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Understanding Java RMI: A Simple Tutorial

I recently needed to write a simple java client-server application, and decided to implement the communication mechanism using Java RMI (Remote Method Invocation). I've used RMI in the past indirectly (i.e. when coding EJB session beans), but never directly, so I turned to Google to see what RMI tutorials were available. I quickly found several including the Sun RMI tutorial, but I was unsatisfied with all of them. Most of them seemed to be written in the Java 1.1 / 1.2 days, and the Java platform has changed a lot since then. I wasn't sure if what I was reading reflected the best way of doing things in the latest version (JDK 5.0). Many of the tutorials also included extra details I didn't need initially. After reading some of the tutorials, the relevant Java APIs, and doing some prototyping, I was able to get a simple RMI client-server application up and running. In the remainder of this article, I will present this application. I assume the use of JDK 5.0.

The simple application is a remote task executor. The client calls the server supplying a task (essentially a Runnable) to execute. The server then executes the task and returns the result to the client. A task is represented by the following interface:

public interface Task extends Serializable {
  public Object execute(Object argument);
}

(In order to use a Task remotely, its argument and return value must be serializable. But I am assuming that Task is also used in a non-remote setting, so have kept the method definition more generic.)

The first step is to implement a remote interface that the client will use when communicating with the server:

public interface RemoteTaskExecutor extends Remote {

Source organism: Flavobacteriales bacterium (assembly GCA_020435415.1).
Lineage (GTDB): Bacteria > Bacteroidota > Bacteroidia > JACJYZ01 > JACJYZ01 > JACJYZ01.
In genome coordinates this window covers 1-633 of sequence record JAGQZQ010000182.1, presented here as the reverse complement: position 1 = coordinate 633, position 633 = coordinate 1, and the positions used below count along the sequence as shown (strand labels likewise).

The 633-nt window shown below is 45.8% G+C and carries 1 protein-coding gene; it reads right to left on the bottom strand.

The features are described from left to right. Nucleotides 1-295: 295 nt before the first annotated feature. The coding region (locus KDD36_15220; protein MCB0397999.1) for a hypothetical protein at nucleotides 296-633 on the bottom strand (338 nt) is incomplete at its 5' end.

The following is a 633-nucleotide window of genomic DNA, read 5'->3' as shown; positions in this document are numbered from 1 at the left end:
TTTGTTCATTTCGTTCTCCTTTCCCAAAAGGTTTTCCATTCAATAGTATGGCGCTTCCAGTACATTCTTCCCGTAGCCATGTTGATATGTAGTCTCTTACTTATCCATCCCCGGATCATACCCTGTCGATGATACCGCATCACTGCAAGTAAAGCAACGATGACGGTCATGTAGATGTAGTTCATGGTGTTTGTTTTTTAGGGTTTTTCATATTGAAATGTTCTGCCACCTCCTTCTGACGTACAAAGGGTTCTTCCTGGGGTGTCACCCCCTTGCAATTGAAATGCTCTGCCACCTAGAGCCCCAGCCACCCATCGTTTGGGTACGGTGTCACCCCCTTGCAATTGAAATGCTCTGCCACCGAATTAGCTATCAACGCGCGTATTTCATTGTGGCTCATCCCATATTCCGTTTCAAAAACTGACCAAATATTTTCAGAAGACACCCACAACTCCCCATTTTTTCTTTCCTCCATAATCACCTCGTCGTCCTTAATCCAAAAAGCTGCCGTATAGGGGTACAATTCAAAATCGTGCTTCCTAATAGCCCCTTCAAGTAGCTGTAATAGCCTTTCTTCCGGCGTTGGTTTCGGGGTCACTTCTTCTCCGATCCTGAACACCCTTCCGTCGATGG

public Object executeTask(Task task, Serializable argument) 
    throws RemoteException;
}

The next step is to implement the class that implements this interface and will execute on the server.

public class TaskExecutorServer extends UnicastRemoteObject 
  implements RemoteTaskExecutor {

  public TaskExecutorServer() throws RemoteException {
    super();
  }

  public Object executeTask(Task task, Serializable argument) {
    return task.execute(argument);
  }
}

In versions of Java prior to 5.0, you then had to create a client stub class that implements the RemoteTaskExecutor interface and is called by the client (using the rmic compiler). However, in JDK 5.0 this is no longer necessary: a dynamic proxy (java.lang.reflect.Proxy) is automatically created instead. It is likely in a future version of Java that there will be a @Remote annotation to simplify constructing remoteable objects (i.e. removing the need for a separate remote interface). Such an annotation does not exist as of JDK 5.0, but the new EJB 3 specification is heading in that direction.

The next step is to configure the server to accept connections. The easiest way to do this is to start the RMI registry and register an instance of TaskExecutorServer with the registry using a specific name. Clients will be able to connect to this registry and obtain the remote proxy using this name. The registry can be started as a separate application (rmiregistry) or launched directly from the server application. Here's the main method (in the TaskExecutorServer class) to do just that:

  public static final String REGISTRY_NAME = 
    TaskExecutorServer.class.getName();

  public static void main(String[] args) throws Exception {